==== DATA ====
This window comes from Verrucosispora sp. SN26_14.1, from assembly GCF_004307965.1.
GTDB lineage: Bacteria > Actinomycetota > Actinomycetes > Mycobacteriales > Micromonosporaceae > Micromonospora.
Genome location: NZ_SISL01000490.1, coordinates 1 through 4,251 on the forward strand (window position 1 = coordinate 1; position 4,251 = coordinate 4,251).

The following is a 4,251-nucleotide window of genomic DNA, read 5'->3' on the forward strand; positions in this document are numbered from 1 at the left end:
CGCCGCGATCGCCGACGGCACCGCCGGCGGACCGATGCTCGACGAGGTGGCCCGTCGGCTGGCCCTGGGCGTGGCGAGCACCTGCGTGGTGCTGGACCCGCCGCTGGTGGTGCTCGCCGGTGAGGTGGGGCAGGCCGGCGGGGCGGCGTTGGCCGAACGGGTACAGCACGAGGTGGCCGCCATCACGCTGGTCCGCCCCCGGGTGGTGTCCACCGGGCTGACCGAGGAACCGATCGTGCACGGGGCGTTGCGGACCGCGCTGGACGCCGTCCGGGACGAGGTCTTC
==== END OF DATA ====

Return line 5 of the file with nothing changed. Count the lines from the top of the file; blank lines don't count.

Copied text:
CGCCGCGATCGCCGACGGCACCGCCGGCGGACCGATGCTCGACGAGGTGGCCCGTCGGCTGGCCCTGGGCGTGGCGAGCACCTGCGTGGTGCTGGACCCGCCGCTGGTGGTGCTCGCCGGTGAGGTGGGGCAGGCCGGCGGGGCGGCGTTGGCCGAACGGGTACAGCACGAGGTGGCCGCCATCACGCTGGTCCGCCCCCGGGTGGTGTCCACCGGGCTGACCGAGGAACCGATCGTGCACGGGGCGTTGCGGACCGCGCTGGACGCCGTCCGGGACGAGGTCTTC